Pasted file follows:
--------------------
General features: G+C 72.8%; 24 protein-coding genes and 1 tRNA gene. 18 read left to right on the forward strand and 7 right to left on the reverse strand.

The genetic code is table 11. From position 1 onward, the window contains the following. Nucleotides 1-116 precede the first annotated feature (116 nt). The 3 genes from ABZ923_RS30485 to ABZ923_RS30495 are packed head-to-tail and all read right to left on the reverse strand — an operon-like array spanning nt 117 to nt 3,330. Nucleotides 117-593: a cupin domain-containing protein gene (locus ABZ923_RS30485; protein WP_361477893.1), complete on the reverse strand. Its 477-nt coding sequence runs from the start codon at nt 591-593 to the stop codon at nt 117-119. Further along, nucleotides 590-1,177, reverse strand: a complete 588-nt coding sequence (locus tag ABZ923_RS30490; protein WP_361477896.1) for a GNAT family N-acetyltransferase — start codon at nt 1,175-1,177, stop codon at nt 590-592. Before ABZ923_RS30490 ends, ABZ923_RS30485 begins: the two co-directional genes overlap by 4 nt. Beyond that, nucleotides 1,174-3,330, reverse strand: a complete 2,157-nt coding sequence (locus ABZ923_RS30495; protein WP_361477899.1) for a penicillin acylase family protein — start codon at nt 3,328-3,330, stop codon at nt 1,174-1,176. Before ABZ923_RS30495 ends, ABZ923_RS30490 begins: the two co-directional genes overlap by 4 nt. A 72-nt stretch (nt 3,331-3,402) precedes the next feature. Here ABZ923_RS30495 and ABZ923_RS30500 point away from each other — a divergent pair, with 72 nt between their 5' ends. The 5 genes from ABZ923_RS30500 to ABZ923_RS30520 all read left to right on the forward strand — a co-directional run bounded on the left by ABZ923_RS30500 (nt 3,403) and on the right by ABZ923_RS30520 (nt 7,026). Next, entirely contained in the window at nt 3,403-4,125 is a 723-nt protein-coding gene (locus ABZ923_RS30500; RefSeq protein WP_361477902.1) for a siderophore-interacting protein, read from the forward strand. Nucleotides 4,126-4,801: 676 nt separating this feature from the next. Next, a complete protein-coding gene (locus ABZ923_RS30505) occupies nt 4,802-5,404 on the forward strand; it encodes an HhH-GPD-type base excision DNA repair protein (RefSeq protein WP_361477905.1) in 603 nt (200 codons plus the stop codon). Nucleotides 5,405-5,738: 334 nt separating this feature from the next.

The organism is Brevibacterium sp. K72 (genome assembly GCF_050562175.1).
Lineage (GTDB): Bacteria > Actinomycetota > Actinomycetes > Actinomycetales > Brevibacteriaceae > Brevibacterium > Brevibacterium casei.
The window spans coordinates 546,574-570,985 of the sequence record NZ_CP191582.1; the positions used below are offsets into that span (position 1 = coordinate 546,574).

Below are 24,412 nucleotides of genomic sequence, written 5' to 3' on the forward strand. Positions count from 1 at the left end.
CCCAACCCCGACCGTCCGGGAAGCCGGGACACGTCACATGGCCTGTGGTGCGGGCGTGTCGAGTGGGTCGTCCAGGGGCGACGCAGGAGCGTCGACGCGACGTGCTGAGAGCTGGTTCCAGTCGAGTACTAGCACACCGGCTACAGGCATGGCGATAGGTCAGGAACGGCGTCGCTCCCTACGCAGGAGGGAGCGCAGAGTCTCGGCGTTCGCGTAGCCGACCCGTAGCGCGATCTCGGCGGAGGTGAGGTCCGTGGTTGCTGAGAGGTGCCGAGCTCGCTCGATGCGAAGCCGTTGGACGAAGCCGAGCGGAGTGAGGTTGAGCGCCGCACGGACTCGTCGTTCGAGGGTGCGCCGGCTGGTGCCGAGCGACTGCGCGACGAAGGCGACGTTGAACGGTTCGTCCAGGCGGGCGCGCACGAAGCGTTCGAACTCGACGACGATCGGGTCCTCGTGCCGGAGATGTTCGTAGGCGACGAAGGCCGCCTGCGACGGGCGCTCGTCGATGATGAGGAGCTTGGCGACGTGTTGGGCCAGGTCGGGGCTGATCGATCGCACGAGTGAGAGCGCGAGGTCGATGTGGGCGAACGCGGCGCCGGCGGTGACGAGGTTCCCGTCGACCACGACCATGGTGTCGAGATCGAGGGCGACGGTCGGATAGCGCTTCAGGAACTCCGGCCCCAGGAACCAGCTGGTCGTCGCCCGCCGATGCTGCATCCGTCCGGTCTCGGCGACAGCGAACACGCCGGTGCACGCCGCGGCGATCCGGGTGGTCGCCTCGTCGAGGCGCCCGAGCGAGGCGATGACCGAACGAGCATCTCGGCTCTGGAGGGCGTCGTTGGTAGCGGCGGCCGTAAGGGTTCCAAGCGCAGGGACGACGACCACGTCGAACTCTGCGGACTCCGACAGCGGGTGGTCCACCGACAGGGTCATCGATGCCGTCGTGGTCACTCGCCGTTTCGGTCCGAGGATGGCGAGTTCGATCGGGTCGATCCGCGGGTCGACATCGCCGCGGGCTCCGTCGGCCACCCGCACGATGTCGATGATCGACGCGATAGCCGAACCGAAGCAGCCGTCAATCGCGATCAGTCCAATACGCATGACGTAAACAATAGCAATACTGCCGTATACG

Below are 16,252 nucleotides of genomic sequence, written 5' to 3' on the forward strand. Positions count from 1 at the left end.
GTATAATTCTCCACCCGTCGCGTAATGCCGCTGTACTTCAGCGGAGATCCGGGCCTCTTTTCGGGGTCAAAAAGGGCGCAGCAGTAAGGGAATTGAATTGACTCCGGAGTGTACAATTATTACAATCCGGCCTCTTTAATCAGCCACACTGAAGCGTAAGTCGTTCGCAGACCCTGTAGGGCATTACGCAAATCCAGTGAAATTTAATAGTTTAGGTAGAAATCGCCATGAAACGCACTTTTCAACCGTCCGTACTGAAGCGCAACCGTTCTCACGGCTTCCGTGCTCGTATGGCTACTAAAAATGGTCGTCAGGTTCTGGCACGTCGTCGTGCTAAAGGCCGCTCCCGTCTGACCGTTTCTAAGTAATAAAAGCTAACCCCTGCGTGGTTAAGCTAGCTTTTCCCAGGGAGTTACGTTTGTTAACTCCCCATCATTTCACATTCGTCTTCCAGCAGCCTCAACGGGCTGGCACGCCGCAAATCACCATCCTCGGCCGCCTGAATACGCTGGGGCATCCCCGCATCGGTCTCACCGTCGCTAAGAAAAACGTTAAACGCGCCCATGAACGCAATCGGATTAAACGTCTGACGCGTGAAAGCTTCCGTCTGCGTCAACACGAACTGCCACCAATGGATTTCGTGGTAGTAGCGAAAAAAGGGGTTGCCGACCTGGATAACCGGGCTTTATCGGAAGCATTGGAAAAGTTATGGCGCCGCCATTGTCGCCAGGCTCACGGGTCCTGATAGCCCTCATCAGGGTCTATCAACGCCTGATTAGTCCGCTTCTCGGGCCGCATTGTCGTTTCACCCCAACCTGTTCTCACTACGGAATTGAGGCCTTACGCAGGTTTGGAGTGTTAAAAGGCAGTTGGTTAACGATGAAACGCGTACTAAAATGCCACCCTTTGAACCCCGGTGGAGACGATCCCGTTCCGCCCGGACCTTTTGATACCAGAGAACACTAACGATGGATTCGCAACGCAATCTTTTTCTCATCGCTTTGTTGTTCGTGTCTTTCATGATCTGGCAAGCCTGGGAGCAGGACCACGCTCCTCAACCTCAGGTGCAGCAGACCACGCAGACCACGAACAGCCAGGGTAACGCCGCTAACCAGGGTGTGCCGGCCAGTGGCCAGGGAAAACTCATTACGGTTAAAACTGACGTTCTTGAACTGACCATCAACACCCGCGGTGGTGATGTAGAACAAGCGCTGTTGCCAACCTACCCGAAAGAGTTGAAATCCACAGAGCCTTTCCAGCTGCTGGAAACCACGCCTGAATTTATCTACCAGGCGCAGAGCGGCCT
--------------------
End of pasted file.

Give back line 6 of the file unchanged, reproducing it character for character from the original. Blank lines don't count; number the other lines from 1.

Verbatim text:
Below are 24,412 nucleotides of genomic sequence, written 5' to 3' on the forward strand. Positions count from 1 at the left end.